Our Notes & References
First edition of the first book by one of Russia’s greatest 20th-century poets.
The thin book is in itself a symbol of the pre-revolutionary Russia, with poetry lines printed in the pre-revolutionary alphabet, with ѣ, i, and ъ (letters that would be abolished by the Bolsheviks), seemingly traditional, yet brewing with premonition of something cosmic and tragic. Commenting on the centenary of ‘Kamen’ in 2013, the famous Russian poet and critic Mikhail Aizenberg described the collection as ‘poetry of the future’ – the future that keeps moving further away from us as the time rolls on. Mandelshtam was not a futurist poet, like Kruchenyh or Burlyuk: he cherished traditional beauty of words and syntax, referring in ‘Kamen’ to gods of classical myths (Orpheus, Aphrodite). However, the sense of the unknown, mysterious future is important to him, as it gives a certain poignancy to the fleeting, disappearing present.
Two of the poems in ‘Kamen’ – ‘Dyhaniye’, or ‘Breathing’, and ‘Nevyrazimaya pechal’, or ‘Inexpressible Sorrow’ – Mandelshtam wrote in 1909, when he was 18. They contain early examples of Mandelshtam’s love for tangible imagery – the feature that united him with other Acmeist poets. Acmeism, or the Guild of Poets, was a poetic school established in 1912 in Russia by Nikolai Gumilev and Sergei Gorodetsky. The Acmeists, who also included Akhmatova and Ivanov, used language to help the reader feel the texture, the painful beauty of everyday objects: in ‘Kamen’, crystal becomes liquid, the autumn twilight cuts ‘like a piece of rusty iron’, stone is transformed into lace and webs. Someone has taken bells out of the bell tower covered in mist (‘s kolokol’ni otumanennoi kto-to snyal kolokola’) – Mandelstam’s book seems to be prophesying the approaching spiritual tragedy of the nation.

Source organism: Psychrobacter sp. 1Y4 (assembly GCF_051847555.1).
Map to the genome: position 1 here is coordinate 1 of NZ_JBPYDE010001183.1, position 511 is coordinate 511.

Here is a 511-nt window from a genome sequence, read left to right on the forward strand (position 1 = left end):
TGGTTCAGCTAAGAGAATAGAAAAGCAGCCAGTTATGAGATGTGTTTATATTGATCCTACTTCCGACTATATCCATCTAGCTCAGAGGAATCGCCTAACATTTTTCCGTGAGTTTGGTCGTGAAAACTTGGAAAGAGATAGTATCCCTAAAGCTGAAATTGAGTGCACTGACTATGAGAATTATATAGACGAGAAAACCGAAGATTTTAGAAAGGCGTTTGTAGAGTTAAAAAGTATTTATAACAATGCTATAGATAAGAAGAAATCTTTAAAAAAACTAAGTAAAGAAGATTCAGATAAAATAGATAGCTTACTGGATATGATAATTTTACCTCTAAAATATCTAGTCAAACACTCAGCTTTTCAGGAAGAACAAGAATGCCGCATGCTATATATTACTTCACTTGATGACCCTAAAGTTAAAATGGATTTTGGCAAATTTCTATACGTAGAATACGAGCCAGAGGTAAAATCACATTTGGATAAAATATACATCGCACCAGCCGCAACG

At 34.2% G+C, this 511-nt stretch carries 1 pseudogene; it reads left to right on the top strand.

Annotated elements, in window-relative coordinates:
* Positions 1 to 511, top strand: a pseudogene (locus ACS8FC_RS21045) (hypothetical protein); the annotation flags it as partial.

Presenting a copy of ‘Kamen’ to Akhmatova, Mandelshtam wrote a humble definition of his own poems: ‘flashes of perception from the days of unconsciousness’ (‘vspyshki soznaniya v bespamyatstve dnei’). His contemporaries and later critics gave the poet his due: ‘glorified author of “Kamen”‘, famous now across all Russia’ (Irina Odoevtseva); ‘brilliant’ (Georgii Adamovich); ‘blinding’ and ‘passionate’ (Akhmatova); ‘a complex, refracted, highly self-conscious portrait of the artist in search of a self, a language, and a society that will facilitate his plans for an encompassing world culture’ (Clare Cavanagh, Osip Mandelstam and the Modernist Creation of Tradition, Princeton University Press, 1994). ‘Kamen’ was the first step in the heroic road that led Mandelshtam to his famous satire on Stalin, the daring poem that resulted in his arrest and death in 1938.
“Mandelshtam was one of those rare poets who needed no apprenticeship. The few poems left from his teenage years are all superb. His first book of verse, Stone, reveals a mature poet.” (Terras) The book was published when he was 22.